Notes - Mayor's Staff on Housing and Homelessness Meeting 6-11-19
INTERFAITH ALLIANCE ON POVERTY
MEETING WITH MAYOR’S STAFF
WESTMINSTER PRESBYTERIAN CHURCH: FIRESIDE ROOM
JUNE 11, 2019 7:00-8:30 PM
Carol Turner (Co-Chair of the Interfaith Alliance) welcomed everyone and Rev. Beth Neel offered an opening prayer.
Carol then reviewed the desired outcomes for the evening:
· Increase knowledge and understanding of the City’s approach to implementing specific strategic responses to homelessness and housing
· Share the concerns of Interfaith Alliance members about these issues.
She then explained the process. Four broad topics would be covered using questions generated at the Mayor’s talk. Then attendees introduced themselves and Carol introduced the speakers: Cupid Alexander, Senior Advisor to Mayor Wheeler on housing, economic development and community involvement; Seraphie Allen, Policy Advisor to Mayor Wheeler on homelessness, livability, housing, Portland Children’s Levy and education policy issues; and Marc Jolin, Director of the Joint Office of Homeless Services.
Les Wardenaar (Treasurer of the Alliance and co-facilitator for the session with Carol T.) shared that the purpose of this evening’s session is to let representatives of city government speak to questions and concerns.
(Please note: the questions underlined at the beginning of each section below were provided in writing to the speakers and the attendees. However, with the informality of the session and the focus of having some questions from the attendees as well as time for limited discussion, there was not time to discuss/respond to each written question. Questions raised informally are also underlined. )
The Housing Emergency
•How long does “the City” believe it will be until the Mayor’s declaration of a “housing crisis/emergency” can be removed? What progress have we made toward ending the crisis or does it continue to worsen?*
•Which of the City’s affordable housing initiatives are working most effectively? Why? How much and how fast can the successful strategies be expanded?
Les posed these questions as a means of asking how things are going. Seraphie said that the declaration of the housing state of emergency has been renewed. Its purpose is to provide a means of leapfrogging some of the normal bureaucratic regulations to fast track housing initiatives. It makes housing the top priority. It takes time to change some of the more bureaucratic obstacles. The emergency will likely continue.
Marc Jolin added that shelter siting and other measures can proceed faster. This is not a short-term crisis. Regulatory changes are needed but take time. We have dramatically increased the scale of governmental interventions. It feels like we are not making progress but there has been a dramatic change. 35,000 people have been helped since 2015, moving into housing, prevented from losing housing, provided with emergency shelter.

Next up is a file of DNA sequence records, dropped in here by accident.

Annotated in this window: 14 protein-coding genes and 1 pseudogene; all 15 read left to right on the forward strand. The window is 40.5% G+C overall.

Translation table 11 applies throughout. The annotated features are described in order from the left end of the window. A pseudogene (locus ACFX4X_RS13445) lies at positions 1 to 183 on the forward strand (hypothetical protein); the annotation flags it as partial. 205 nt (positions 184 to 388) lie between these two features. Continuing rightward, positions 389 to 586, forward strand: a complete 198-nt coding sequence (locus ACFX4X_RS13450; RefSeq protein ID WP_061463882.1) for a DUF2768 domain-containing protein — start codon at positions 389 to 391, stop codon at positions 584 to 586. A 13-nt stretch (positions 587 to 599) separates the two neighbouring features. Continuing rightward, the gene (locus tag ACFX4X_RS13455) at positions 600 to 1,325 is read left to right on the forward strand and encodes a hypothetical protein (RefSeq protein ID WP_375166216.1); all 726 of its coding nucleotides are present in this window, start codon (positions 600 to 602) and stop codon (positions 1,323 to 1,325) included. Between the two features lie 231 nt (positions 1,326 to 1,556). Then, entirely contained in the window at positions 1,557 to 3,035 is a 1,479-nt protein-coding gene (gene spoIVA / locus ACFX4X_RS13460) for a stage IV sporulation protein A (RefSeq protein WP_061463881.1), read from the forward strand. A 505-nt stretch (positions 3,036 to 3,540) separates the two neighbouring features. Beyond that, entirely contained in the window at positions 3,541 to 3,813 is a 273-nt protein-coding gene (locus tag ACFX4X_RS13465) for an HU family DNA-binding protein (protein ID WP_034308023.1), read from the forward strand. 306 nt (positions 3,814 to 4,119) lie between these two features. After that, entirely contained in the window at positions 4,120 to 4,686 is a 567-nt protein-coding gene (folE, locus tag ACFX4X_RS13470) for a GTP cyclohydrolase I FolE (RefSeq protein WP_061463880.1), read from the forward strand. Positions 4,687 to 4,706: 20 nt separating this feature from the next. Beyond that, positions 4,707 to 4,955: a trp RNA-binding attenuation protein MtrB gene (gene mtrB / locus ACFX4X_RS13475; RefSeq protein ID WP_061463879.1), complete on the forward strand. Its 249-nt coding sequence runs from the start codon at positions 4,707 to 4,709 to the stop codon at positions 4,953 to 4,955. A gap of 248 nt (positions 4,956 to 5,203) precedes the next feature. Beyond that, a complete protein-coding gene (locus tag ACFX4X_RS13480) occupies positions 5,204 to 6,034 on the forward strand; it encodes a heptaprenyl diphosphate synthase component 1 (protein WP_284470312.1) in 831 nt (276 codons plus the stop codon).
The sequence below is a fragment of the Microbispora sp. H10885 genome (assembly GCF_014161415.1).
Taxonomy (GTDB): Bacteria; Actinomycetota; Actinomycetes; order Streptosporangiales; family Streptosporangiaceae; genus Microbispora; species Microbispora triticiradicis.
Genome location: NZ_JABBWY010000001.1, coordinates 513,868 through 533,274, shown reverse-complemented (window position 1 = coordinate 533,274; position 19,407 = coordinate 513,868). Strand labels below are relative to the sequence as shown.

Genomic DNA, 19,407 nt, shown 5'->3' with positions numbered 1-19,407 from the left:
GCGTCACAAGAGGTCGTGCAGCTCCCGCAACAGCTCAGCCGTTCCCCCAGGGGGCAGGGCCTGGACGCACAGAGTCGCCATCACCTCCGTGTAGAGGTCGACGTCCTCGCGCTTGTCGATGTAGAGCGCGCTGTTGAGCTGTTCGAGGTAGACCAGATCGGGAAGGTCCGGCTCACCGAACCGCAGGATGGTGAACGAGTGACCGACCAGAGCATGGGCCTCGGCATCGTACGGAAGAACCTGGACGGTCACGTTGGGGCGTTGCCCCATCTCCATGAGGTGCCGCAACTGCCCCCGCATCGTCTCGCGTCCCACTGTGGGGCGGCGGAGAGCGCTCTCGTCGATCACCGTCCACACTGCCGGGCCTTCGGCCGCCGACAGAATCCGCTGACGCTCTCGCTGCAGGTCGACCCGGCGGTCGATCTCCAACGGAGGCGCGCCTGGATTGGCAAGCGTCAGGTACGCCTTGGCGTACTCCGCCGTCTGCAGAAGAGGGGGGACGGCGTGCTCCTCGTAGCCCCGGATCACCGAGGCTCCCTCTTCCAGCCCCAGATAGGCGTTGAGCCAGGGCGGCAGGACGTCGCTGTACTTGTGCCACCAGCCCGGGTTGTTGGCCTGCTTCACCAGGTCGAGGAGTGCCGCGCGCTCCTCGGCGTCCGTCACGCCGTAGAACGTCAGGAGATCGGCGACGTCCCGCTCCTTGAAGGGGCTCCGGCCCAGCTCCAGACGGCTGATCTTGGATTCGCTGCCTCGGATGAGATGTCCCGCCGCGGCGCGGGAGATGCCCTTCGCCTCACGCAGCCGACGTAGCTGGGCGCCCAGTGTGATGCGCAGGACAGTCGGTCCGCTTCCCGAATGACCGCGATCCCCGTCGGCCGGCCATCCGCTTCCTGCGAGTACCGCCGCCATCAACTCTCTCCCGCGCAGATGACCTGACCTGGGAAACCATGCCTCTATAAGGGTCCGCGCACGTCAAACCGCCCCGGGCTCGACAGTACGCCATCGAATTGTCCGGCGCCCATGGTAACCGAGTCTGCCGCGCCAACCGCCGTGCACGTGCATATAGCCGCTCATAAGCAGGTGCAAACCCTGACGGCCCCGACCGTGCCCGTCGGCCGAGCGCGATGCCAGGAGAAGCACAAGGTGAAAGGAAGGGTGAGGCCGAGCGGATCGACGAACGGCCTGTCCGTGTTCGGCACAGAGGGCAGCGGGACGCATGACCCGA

Cupid Alexander said that the emergency is scheduled to end in 2021.
Les asked how are we doing in building affordable housing? Cupid said that the city is trying to incentivize the construction of more affordable housing. Portland and the state as a whole have been underbuilt for years. One challenge is how to increase density without drastically changing neighborhood character. Gentrification and displacement also loom as challenges. The decline of public housing because of Federal disinvestment is another huge problem. This is the first of many conversations about these problems.
Marc said that permanent supportive housing is needed for the chronically homeless. Our biggest deficit is in housing for people who make 30% of MFI (Median Family Income) or less. The city and region are committed to building 2,000 units for this group. SROs (Single Room Occupancy) are being modernized and brought back. There is a lot of momentum.
Les asked about displacement, particularly of people of color. What are the anti-displacement efforts alluded to by the mayor in his talk?
Cupid said that the mayor has acknowledged the unhappy history of displacement in Portland. People of color are wary because of this history. The Hill block project involves community discussions. The city now provides forgivable loans to homeowners to keep them in their homes in affected neighborhoods. The light rail project to the southwest has involved conversations about how to stabilize homeowners. Finally, the return project is seeking to welcome back people driven out of northeast Portland. Much emphasis has been on creating family housing, two and three bedroom units.
Longer-term Zoning and Policy Strategies
•The City’s “infill zoning change” is expected to be voted on by the Council in late summer or early fall. What is the objective? What will be the impact on our housing emergency be if it passes? What if it doesn’t pass?
• How is the new “inclusionary zoning” policy working in Portland? Are developers finding loopholes? Has their building slowed down? How can we assure that affordable housing under this provision remains affordable over time?
Carol asked about the status of the residential infill program (RIP).
Cupid said there has been push back because of fears of displacement. RIP allows different types of housing in our neighborhoods and this would help meet the need for affordable housing in the “missing middle.” Neighborhoods push back because of concerns about neighborhood character. How do we preserve neighborhood integrity while providing more housing? This is not an affordable housing measure per se but it can contribute.
The inclusionary requirement has prompted some developers to accelerate their housing permit requests.
Rev. Lynne Smouse-López asked whether there was an earlier program of inclusionary housing. Cupid said there was but it was an “opt in” program and didn’t work well.
Carol asked why Portland can’t move faster on housing? Cupid said that the city has improved its process but it’s still not enough. Roads, trees, parks, sidewalks are all part of the process. Lynne then asked if the city will help church sponsored projects like that of Portsmouth Methodist be fast-tracked. Cupid said he would discuss this with the mayor. Many faith communities are interested in helping. We need to come up with a process that works well.
John Elizalde said Portsmouth is a case study and needs to be helped. It’s real live stuff. Les said that costs imposed and obstacles erected have been enormous. Cupid responded that the commission form of government makes it more difficult to respond to situations involving more than one department.